BEIJING (Reuters) - Don’t ask a tourist’s age or wage, steer clear of sex and avoid religion: what many Chinese consider idle chit-chat has now become the latest area of censure in Beijing as it prepares for an influx of Olympic visitors.
Posters displayed on bulletin boards in the neighborhood which includes tourist magnet the Forbidden City, and which will host Olympics boxing events, counsel locals against a wide range of potentially awkward conversation topics with foreigners.
The list of “eight don’t asks” was issued by the Dongcheng district Propaganda Department as a guide for locals about how to show proper hospitality, a department spokesman said.
“Don’t ask about income or expenses, don’t ask about age, don’t ask about love life or marriage, don’t ask about health, don’t ask about someone’s home or address, don’t ask about personal experience, don’t ask about religious beliefs or political views, don’t ask what someone does,” the Olympics logo stamped poster advises.
Several etiquette guidelines have already been issued in the run-up to the Games, as China prepares to put its best foot forward with a faultless event.
The government has campaigned to curb queue-jumping, spitting, littering and even speaking loudly in public, fearful such behavior could mar Beijing’s image.
While some said the guidelines may make people feel nervous about chatting with the 500,000 overseas visitors expected in Beijing for the August 8-24 Games, others questioned the need for them in lively discussions on the Internet.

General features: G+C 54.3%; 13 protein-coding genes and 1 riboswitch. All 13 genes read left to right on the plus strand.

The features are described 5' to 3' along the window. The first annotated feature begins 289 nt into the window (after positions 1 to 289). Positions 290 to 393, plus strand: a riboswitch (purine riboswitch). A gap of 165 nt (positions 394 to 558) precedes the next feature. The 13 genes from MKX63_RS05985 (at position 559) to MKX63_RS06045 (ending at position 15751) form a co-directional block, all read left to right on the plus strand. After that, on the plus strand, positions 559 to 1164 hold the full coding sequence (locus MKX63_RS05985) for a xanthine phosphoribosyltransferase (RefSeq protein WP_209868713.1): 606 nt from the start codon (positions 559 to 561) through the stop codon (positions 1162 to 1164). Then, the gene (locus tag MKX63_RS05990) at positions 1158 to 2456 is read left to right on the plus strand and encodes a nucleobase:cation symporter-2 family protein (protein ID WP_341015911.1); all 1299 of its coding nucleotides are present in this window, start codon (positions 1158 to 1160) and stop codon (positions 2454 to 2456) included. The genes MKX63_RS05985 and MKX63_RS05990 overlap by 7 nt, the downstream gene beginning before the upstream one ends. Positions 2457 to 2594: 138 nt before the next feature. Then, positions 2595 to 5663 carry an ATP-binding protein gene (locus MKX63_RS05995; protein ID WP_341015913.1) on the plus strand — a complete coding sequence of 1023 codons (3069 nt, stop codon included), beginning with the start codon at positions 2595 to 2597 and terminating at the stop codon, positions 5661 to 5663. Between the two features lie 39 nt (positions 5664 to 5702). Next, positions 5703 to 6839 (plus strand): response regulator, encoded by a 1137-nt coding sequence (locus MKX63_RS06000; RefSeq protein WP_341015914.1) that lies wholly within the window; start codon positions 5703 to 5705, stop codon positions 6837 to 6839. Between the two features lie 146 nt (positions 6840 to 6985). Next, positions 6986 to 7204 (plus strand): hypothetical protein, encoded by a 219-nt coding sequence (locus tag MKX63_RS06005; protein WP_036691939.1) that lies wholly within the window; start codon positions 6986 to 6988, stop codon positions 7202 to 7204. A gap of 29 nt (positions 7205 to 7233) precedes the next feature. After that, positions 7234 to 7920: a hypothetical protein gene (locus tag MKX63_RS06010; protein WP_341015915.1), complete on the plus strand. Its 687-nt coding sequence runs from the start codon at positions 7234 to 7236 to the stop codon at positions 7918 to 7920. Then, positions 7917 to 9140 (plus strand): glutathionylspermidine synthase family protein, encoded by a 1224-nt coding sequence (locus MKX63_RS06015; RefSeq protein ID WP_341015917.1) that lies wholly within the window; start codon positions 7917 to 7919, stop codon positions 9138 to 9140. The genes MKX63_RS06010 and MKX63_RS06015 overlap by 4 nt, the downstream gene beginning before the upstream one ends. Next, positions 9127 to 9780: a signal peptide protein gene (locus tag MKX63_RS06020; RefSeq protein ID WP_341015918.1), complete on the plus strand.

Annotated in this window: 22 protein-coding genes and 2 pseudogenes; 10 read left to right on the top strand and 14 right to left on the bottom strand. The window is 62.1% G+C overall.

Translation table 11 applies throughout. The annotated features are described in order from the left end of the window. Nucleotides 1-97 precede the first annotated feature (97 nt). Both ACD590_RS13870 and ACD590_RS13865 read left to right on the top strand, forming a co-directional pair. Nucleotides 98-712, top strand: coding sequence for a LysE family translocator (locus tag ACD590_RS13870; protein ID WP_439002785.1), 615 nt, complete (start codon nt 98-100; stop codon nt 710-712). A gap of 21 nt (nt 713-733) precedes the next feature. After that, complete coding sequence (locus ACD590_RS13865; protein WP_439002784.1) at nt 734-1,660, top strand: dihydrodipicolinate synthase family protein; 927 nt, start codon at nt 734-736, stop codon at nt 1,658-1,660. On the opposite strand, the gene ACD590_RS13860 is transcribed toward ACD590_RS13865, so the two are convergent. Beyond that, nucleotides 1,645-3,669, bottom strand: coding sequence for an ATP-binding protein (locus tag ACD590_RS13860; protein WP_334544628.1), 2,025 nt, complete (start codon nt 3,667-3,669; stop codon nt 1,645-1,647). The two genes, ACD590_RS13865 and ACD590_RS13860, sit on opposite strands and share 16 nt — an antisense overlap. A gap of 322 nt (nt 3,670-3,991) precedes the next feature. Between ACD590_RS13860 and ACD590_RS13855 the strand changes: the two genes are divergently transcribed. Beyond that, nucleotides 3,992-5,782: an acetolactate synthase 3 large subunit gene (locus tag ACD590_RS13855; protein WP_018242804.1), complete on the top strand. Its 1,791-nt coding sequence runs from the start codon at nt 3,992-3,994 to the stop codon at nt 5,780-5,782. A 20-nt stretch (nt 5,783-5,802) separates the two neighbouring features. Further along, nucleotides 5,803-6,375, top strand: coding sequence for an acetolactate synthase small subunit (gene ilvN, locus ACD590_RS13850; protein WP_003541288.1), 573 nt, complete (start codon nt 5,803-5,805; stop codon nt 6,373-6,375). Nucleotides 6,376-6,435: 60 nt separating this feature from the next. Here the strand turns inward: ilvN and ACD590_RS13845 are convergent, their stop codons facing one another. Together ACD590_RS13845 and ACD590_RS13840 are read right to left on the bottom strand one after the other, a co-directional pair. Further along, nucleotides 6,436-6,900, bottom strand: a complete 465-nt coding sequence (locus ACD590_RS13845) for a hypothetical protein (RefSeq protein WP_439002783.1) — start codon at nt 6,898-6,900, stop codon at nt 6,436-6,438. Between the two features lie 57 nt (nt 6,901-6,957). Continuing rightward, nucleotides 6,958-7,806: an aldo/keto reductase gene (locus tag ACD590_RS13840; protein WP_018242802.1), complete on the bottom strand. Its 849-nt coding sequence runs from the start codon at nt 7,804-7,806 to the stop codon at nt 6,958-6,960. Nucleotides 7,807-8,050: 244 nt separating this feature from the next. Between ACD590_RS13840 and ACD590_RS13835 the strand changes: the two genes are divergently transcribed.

“Other than the weather what else are you suppose to talk about?” asked one blogger, posting on the New York Craiglist website in response to the list.
"Are there also eight 'don't tell's'?" asked another on the popular Shanghai blog, Shanghaiist (shanghaiist.com .)
“While ‘Eight Don’t Asks’ is a general practice in the States ... I don’t understand why Chinese living in China should follow this rather western guideline,” wrote “LC” on another English-language site carrying photos of the posters.
Others online defended the list as a way to bridge cultural gaps and avoid confused reactions from visitors to questions often asked in China and that some might find too intrusive.
“Many Chinese coming to Beijing from around the country have had little or no contact with laowai,” said “Ni hao Aussie” on the Thorntree website, using the Mandarin word for foreigner.
“We are a strange breed to many locals, whose curiosity may take them over the bounds of what many foreigners consider decent.”
But for at least one blogger, the suggestions struck a chord.
“I want one of these posters!!” wrote “littlepoem” enthusiastically on Shanghaiist.
“I think my Aiyi (housekeeper) needs to read it. Perhaps then she can stop asking me how much everything is.”
Editing by Miral Fahmy
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